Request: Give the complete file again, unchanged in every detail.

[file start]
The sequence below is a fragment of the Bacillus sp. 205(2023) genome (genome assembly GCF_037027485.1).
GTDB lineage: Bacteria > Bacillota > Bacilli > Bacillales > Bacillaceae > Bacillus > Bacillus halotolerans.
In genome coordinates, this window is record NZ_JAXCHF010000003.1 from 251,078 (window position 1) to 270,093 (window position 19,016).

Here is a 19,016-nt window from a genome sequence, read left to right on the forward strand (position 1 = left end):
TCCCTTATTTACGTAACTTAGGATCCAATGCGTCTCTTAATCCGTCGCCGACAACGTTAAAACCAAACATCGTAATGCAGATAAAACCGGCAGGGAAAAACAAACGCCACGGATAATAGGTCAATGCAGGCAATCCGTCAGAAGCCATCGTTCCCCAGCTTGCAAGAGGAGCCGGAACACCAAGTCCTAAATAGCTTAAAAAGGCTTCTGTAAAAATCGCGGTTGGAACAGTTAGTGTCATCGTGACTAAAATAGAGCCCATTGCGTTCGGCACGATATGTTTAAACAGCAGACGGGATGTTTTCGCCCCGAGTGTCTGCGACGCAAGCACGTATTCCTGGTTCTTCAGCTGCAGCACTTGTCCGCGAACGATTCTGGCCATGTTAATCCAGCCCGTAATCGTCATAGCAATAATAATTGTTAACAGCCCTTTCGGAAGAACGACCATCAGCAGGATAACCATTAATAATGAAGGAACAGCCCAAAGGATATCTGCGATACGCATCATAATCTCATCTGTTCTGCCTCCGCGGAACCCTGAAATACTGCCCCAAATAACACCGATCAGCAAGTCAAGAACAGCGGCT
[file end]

The sequence below is a fragment of the Bacillus sp. 205(2023) genome (genome assembly GCF_037027485.1).
GTDB lineage: Bacteria > Bacillota > Bacilli > Bacillales > Bacillaceae > Bacillus > Bacillus halotolerans.
In genome coordinates, this window is record NZ_JAXCHF010000003.1 from 251,078 (window position 1) to 270,093 (window position 19,016).

Here is a 19,016-nt window from a genome sequence, read left to right on the forward strand (position 1 = left end):
TCCCTTATTTACGTAACTTAGGATCCAATGCGTCTCTTAATCCGTCGCCGACAACGTTAAAACCAAACATCGTAATGCAGATAAAACCGGCAGGGAAAAACAAACGCCACGGATAATAGGTCAATGCAGGCAATCCGTCAGAAGCCATCGTTCCCCAGCTTGCAAGAGGAGCCGGAACACCAAGTCCTAAATAGCTTAAAAAGGCTTCTGTAAAAATCGCGGTTGGAACAGTTAGTGTCATCGTGACTAAAATAGAGCCCATTGCGTTCGGCACGATATGTTTAAACAGCAGACGGGATGTTTTCGCCCCGAGTGTCTGCGACGCAAGCACGTATTCCTGGTTCTTCAGCTGCAGCACTTGTCCGCGAACGATTCTGGCCATGTTAATCCAGCCCGTAATCGTCATAGCAATAATAATTGTTAACAGCCCTTTCGGAAGAACGACCATCAGCAGGATAACCATTAATAATGAAGGAACAGCCCAAAGGATATCTGCGATACGCATCATAATCTCATCTGTTCTGCCTCCGCGGAACCCTGAAATACTGCCCCAAATAACACCGATCAGCAAGTCAAGAACAGCGGCT